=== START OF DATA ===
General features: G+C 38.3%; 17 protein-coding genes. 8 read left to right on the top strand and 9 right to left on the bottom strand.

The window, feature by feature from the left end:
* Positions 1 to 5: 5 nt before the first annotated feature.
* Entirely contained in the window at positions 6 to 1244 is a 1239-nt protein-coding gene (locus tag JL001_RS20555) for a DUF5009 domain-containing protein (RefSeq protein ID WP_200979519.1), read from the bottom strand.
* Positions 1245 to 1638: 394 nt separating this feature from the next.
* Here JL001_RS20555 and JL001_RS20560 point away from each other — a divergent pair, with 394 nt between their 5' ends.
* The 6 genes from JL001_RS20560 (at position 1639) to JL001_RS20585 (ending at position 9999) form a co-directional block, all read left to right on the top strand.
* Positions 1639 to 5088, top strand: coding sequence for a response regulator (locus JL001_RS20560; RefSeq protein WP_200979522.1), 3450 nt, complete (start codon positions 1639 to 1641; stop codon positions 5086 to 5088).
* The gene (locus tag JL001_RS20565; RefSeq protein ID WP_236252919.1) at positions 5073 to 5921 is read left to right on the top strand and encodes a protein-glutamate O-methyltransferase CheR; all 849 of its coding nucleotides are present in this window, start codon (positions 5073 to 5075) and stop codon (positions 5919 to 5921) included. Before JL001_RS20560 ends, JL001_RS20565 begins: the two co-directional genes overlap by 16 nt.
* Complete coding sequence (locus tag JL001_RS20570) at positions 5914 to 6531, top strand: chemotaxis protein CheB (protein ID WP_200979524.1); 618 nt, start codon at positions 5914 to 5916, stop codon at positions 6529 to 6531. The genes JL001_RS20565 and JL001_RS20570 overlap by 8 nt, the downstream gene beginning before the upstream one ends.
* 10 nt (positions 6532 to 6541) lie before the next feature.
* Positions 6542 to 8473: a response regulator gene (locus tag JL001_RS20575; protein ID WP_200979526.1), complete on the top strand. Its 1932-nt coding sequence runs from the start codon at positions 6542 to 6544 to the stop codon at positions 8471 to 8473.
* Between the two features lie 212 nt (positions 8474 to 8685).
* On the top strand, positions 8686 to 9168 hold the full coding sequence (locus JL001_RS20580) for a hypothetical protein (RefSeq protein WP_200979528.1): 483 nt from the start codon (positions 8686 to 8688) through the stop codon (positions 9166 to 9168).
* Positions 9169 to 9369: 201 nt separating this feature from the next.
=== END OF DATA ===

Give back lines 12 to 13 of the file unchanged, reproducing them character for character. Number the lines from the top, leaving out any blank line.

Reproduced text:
* Positions 6542 to 8473: a response regulator gene (locus tag JL001_RS20575; protein ID WP_200979526.1), complete on the top strand. Its 1932-nt coding sequence runs from the start codon at positions 6542 to 6544 to the stop codon at positions 8471 to 8473.
* Between the two features lie 212 nt (positions 8474 to 8685).